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Dutch Scientists Build Colon Cancer Progression Model
Scientists from the Hubrecht Institute and the University Medical Center Utrecht (UMC Utrecht) have developed a cell culture model of human colon cancer progression.
This model mimics the situation in patients more closely than any other colon cancer model so far. It enables researchers to study processes involved in colon cancer development and find new cancer drugs. The work by Clevers and colleagues is published online in Nature this week.
Colon cancer is one of the most common and deadly forms of cancer. Like all cancers, it arises through an accumulation of DNA changes (mutations) in the cell’s genome (the genetic information in a cell). In contrast to healthy cells, many colon cancer cells have very unstable genomes and generally contain hundreds to thousands of mutations. This makes it difficult to determine which mutations are essential for cancer development and survival. Those mutations could be targeted for therapeutic intervention. However, until now no good human model systems to study such mutations exist.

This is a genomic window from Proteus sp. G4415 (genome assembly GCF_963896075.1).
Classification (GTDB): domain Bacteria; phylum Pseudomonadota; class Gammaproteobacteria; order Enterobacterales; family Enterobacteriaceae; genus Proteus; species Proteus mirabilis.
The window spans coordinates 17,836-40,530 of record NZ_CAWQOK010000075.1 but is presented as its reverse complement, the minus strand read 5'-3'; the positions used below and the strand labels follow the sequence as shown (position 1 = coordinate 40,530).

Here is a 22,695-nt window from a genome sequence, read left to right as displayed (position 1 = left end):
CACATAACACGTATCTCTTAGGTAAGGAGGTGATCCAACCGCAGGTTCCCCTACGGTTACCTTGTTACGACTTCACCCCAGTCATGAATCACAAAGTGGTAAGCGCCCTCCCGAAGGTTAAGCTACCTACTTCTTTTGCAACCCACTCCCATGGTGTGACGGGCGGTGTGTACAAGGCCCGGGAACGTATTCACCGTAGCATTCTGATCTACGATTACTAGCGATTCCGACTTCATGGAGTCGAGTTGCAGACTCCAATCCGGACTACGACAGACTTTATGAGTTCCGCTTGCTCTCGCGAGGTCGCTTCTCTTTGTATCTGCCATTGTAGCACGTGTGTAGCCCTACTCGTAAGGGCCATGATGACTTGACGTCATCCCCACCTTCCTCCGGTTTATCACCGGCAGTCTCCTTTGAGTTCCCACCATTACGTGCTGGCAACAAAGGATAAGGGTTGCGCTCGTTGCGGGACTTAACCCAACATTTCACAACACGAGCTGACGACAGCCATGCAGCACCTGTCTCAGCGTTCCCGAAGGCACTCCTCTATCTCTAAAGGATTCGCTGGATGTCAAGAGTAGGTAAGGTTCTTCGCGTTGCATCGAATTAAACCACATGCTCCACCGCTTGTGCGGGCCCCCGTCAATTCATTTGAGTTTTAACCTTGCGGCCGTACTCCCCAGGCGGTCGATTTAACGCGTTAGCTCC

The recent development of the organoid technology by the research group of Hans Clevers allows the culturing of healthy human tissues under laboratory conditions. Organoids functionally recapitulate the organ of origin and are genetically stable. Utilizing this technology, the Clevers lab has now successfully engineered a colon cancer progression model in organoids from human small intestine and colon.
Jarno Drost, researcher in Hans Clevers’ research group, and his colleagues utilized the genome editing system CRISPR/Cas9 to introduce specific mutations in four of the most commonly altered genes in colon cancer (KRAS, APC, TP53 and SMAD4) and performed an in-depth analysis on their contribution to cancer development. Drost and colleagues showed that mutating these four genes is sufficient to convert a healthy intestinal cell into an invasive tumor cell. The model published in Nature can be used to study processes involved in colon cancer development and for cancer drug discovery.